Another difference between those with liberal versus conservative ideological notions is related to future focus as opposed to a nostalgic one.  Whereas liberals tend to be inspired by “Hope and Change,” with a focus on making things better than they have ever been, conservatives tend to be nostalgic, seeing society’s trajectory as being regressive.  Conservatives tend to value the past and want to get back to it (e.g., “Make America Great Again“).

 

Granted, these are just a few of many variables that drive Motivated Reasoning.  The point is that there are a number of complicated factors that set people up for opposing beliefs.  These differences in perspective fuel our cognitive biases, and greatly affect what we are likely to accept as true.  From this evolves the concept of “truthiness” whereby people, regardless of ideology, accept information as being true, particularly if it supports their already held beliefs, and reject as “Fake” those facts that place their beliefs in doubt.

 

So how do we get around this automatic inclination?  The first step is to accept the concept of Motivated Reasoning as being real.  If you do not, facts and truth are irrelevant to you, and you are beyond hope.  If you can accept this reality, then you need to be willing step back from your deep convictions and open yourself up to seeing how those convictions shape your ingestion and acceptance of information.  Secondly, you need to critically evaluate the sources of your information.  There are news organizations out there that prosper from feeding Motivated Reasoning.   Here’s the rub, your Motivated Reasoning will distort your perspective on what news sources to trust.  Again, at the risk of being redundant, I urge you to keep in mind that your deeply held beliefs set you up for erroneous thinking.  It is ideology that is the culprit.  Finally, you must embrace evidence, and gather facts from sources that value evidence over ideology.

 

All of this is difficult, necessitating much cognitive effort, and the process is likely to make you feel uncomfortable.  Here is a hint, avoid cable news, particularly those networks with clear political objectives (you know who they are).  Below I have listed a few articles and sites to help you in your efforts to overcome your natural brain biases.  By gathering evidenced based information, and by avoiding inherently biased news, you will expand your understanding of the complexities of our world.  The discomfort you will likely experience by doing so, is called cognitive dissonance.  It is avoidance of that dissonance that keeps you in your echo chamber and susceptible to alternative facts.  The only way around this bias is to push through the pain: and only by experiencing that discomfort, will you be able to accurately reject fake news.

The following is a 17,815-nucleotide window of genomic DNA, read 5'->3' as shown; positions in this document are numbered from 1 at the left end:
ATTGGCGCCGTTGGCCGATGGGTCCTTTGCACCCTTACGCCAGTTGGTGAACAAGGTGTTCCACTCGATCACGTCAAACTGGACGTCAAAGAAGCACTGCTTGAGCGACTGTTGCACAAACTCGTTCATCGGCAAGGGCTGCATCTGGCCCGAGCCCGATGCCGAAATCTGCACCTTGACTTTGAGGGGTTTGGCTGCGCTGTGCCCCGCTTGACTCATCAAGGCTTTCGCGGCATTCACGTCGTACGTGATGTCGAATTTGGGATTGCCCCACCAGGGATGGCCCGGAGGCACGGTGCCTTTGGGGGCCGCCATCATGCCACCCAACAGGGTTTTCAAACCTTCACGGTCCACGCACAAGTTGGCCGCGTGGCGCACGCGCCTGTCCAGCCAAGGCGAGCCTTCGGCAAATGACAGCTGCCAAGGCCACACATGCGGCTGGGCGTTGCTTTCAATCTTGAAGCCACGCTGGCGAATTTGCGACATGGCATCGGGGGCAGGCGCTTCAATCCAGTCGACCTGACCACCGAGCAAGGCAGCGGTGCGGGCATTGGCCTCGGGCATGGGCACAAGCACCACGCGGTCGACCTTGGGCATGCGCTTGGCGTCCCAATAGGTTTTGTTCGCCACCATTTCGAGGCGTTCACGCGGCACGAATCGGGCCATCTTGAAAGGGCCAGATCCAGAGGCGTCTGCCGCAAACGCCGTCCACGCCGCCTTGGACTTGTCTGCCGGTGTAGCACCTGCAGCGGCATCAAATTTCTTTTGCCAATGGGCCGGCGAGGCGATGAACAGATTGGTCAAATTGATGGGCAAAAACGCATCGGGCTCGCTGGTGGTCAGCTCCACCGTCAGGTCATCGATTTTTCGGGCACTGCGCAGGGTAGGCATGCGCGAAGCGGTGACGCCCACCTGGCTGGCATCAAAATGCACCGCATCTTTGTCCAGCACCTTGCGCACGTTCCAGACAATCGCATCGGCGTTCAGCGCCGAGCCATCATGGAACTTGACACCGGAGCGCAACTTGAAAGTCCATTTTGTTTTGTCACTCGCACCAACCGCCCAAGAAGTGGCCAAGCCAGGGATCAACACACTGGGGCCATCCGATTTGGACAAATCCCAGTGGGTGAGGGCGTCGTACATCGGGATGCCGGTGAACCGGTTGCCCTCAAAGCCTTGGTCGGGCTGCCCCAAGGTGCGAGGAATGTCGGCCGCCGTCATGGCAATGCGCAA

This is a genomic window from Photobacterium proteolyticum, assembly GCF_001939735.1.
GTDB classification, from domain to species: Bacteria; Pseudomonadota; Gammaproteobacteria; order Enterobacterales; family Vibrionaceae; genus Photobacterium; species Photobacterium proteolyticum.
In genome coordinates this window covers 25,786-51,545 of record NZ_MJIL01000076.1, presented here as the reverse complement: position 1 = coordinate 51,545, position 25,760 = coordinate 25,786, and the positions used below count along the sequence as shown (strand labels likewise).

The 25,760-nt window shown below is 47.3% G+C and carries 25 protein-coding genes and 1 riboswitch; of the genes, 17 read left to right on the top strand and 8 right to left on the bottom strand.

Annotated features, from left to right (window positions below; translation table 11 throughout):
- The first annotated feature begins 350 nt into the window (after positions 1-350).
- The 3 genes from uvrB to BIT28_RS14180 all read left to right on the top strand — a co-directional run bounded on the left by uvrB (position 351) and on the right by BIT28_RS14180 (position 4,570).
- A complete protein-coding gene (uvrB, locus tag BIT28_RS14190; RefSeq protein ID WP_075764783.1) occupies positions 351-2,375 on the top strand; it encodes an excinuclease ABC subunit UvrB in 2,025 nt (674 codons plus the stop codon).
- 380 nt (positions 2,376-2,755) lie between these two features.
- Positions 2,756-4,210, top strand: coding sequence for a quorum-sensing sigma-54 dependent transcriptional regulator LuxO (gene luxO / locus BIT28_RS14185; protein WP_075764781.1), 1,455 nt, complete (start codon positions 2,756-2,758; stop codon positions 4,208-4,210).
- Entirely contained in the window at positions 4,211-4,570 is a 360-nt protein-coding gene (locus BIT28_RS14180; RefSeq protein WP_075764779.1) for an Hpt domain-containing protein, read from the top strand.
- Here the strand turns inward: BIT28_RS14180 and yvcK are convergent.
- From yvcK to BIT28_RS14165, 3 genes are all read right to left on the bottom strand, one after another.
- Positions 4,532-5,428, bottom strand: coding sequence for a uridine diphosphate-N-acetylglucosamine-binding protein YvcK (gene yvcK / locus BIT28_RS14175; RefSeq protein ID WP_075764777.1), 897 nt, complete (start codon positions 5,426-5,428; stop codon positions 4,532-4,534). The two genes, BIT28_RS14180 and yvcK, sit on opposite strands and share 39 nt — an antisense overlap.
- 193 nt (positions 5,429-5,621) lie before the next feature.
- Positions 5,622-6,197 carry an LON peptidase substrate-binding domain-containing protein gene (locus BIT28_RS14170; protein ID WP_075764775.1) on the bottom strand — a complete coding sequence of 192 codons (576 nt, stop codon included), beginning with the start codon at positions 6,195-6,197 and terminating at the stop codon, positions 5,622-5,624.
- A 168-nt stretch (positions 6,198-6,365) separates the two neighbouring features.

Tools for assessing the veracity of your preferred news outlets:

  1. Forbes 10 Journalism Brands Where You Find Real Facts Rather Than Alternative Facts10 
  2. Media Bias Fact Check11
    1. Pro-Science
    2. Least Biased
    3. Left-Center Bias
    4. Left Bias
    5. Right-Center Bias
    6. Right Bias
  3. FactCheck.org12

 

References

  1.  Motivated Reasoning Psychology Reference and Research: https://psychology.iresearchnet.com/social-psychology/attitudes/motivated-reasoning/
  2. Motivated Reasoning The Skeptic’s Dictionary: http://skepdic.com/motivatedreasoning.html
  3. Psychology’s Treacherous Trio: Confirmation Bias, Cognitive Dissonance, and Motivated Reasoning Why We Reason: https://whywereason.com/2011/09/07/psychologys-treacherous-trio-confirmation-bias-cognitive-dissonance-and-motivated-reasoning/

  4. Confirmation Bias How Do You Think? http://geraldguild.com/blog/2010/01/29/confirmation-bias/

  5. Spinoza’s Conjecture How Do You Think?  http://geraldguild.com/blog/2010/01/22/spinozas-conjecture

  6. Definition of belief: English Oxford Dictionary: https://en.oxforddictionaries.com/definition/belief
  7. Haidt, J. (2008). What Makes People Vote Republican? http://www.edge.org/3rd_culture/haidt08/haidt08_index.html
  8. Moral Foundations Theory How Do You Think? http://geraldguild.com/blog/2010/09/24/moral-foundations-theory/
  9. Graham, J., Haidt, J., and Nosek, B. (2009). Liberals and conservatives rely on different moral foundations. Journal of Personality and Social Psychology, Vol. 96, No. 5, 1029–1046
  10. Forbes 10 Journalism Brands Where You Find Real Facts Rather Than Alternative Facts
  11. Media Bias Fact Check
  12. FactCheck.org